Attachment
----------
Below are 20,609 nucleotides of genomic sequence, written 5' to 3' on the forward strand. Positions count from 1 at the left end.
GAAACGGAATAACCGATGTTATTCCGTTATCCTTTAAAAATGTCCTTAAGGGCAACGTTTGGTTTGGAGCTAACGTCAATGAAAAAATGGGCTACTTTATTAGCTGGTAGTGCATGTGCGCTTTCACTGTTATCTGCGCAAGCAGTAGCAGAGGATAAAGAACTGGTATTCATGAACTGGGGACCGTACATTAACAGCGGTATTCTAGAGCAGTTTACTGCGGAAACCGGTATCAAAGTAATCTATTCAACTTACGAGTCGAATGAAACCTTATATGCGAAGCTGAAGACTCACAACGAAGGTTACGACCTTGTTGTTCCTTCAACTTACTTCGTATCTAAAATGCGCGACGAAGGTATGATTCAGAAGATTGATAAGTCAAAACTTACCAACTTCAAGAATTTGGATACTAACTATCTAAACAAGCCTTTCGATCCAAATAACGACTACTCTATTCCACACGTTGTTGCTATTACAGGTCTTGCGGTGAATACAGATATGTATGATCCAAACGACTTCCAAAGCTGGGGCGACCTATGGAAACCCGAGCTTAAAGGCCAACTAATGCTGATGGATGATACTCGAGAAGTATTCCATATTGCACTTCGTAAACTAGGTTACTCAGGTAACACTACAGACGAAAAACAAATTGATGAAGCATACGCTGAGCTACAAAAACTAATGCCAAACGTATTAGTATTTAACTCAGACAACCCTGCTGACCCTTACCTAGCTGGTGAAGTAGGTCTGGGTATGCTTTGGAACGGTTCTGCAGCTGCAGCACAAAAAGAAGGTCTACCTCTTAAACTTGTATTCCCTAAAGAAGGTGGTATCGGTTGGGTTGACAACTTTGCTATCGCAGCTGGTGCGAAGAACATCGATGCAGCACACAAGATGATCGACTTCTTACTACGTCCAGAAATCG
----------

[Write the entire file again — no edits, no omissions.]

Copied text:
Below are 20,609 nucleotides of genomic sequence, written 5' to 3' on the forward strand. Positions count from 1 at the left end.
GAAACGGAATAACCGATGTTATTCCGTTATCCTTTAAAAATGTCCTTAAGGGCAACGTTTGGTTTGGAGCTAACGTCAATGAAAAAATGGGCTACTTTATTAGCTGGTAGTGCATGTGCGCTTTCACTGTTATCTGCGCAAGCAGTAGCAGAGGATAAAGAACTGGTATTCATGAACTGGGGACCGTACATTAACAGCGGTATTCTAGAGCAGTTTACTGCGGAAACCGGTATCAAAGTAATCTATTCAACTTACGAGTCGAATGAAACCTTATATGCGAAGCTGAAGACTCACAACGAAGGTTACGACCTTGTTGTTCCTTCAACTTACTTCGTATCTAAAATGCGCGACGAAGGTATGATTCAGAAGATTGATAAGTCAAAACTTACCAACTTCAAGAATTTGGATACTAACTATCTAAACAAGCCTTTCGATCCAAATAACGACTACTCTATTCCACACGTTGTTGCTATTACAGGTCTTGCGGTGAATACAGATATGTATGATCCAAACGACTTCCAAAGCTGGGGCGACCTATGGAAACCCGAGCTTAAAGGCCAACTAATGCTGATGGATGATACTCGAGAAGTATTCCATATTGCACTTCGTAAACTAGGTTACTCAGGTAACACTACAGACGAAAAACAAATTGATGAAGCATACGCTGAGCTACAAAAACTAATGCCAAACGTATTAGTATTTAACTCAGACAACCCTGCTGACCCTTACCTAGCTGGTGAAGTAGGTCTGGGTATGCTTTGGAACGGTTCTGCAGCTGCAGCACAAAAAGAAGGTCTACCTCTTAAACTTGTATTCCCTAAAGAAGGTGGTATCGGTTGGGTTGACAACTTTGCTATCGCAGCTGGTGCGAAGAACATCGATGCAGCACACAAGATGATCGACTTCTTACTACGTCCAGAAATCG